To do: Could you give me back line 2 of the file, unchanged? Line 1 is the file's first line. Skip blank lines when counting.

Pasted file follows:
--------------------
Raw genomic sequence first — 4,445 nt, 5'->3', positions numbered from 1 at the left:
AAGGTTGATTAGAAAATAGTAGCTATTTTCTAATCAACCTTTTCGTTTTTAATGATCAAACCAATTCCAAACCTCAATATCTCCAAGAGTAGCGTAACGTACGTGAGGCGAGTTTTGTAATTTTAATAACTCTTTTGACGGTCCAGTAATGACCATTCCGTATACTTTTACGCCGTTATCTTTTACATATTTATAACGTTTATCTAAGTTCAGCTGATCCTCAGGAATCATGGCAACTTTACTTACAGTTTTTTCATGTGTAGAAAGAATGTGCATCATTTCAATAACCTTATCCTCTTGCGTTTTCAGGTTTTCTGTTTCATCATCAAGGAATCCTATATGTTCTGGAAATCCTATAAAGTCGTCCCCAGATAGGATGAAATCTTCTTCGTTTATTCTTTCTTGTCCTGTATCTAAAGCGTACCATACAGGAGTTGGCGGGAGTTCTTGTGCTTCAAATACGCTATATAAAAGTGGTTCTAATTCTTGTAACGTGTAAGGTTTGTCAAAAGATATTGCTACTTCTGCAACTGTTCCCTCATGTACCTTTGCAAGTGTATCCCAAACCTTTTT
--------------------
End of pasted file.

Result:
AAGGTTGATTAGAAAATAGTAGCTATTTTCTAATCAACCTTTTCGTTTTTAATGATCAAACCAATTCCAAACCTCAATATCTCCAAGAGTAGCGTAACGTACGTGAGGCGAGTTTTGTAATTTTAATAACTCTTTTGACGGTCCAGTAATGACCATTCCGTATACTTTTACGCCGTTATCTTTTACATATTTATAACGTTTATCTAAGTTCAGCTGATCCTCAGGAATCATGGCAACTTTACTTACAGTTTTTTCATGTGTAGAAAGAATGTGCATCATTTCAATAACCTTATCCTCTTGCGTTTTCAGGTTTTCTGTTTCATCATCAAGGAATCCTATATGTTCTGGAAATCCTATAAAGTCGTCCCCAGATAGGATGAAATCTTCTTCGTTTATTCTTTCTTGTCCTGTATCTAAAGCGTACCATACAGGAGTTGGCGGGAGTTCTTGTGCTTCAAATACGCTATATAAAAGTGGTTCTAATTCTTGTAACGTGTAAGGTTTGTCAAAAGATATTGCTACTTCTGCAACTGTTCCCTCATGTACCTTTGCAAGTGTATCCCAAACCTTTTT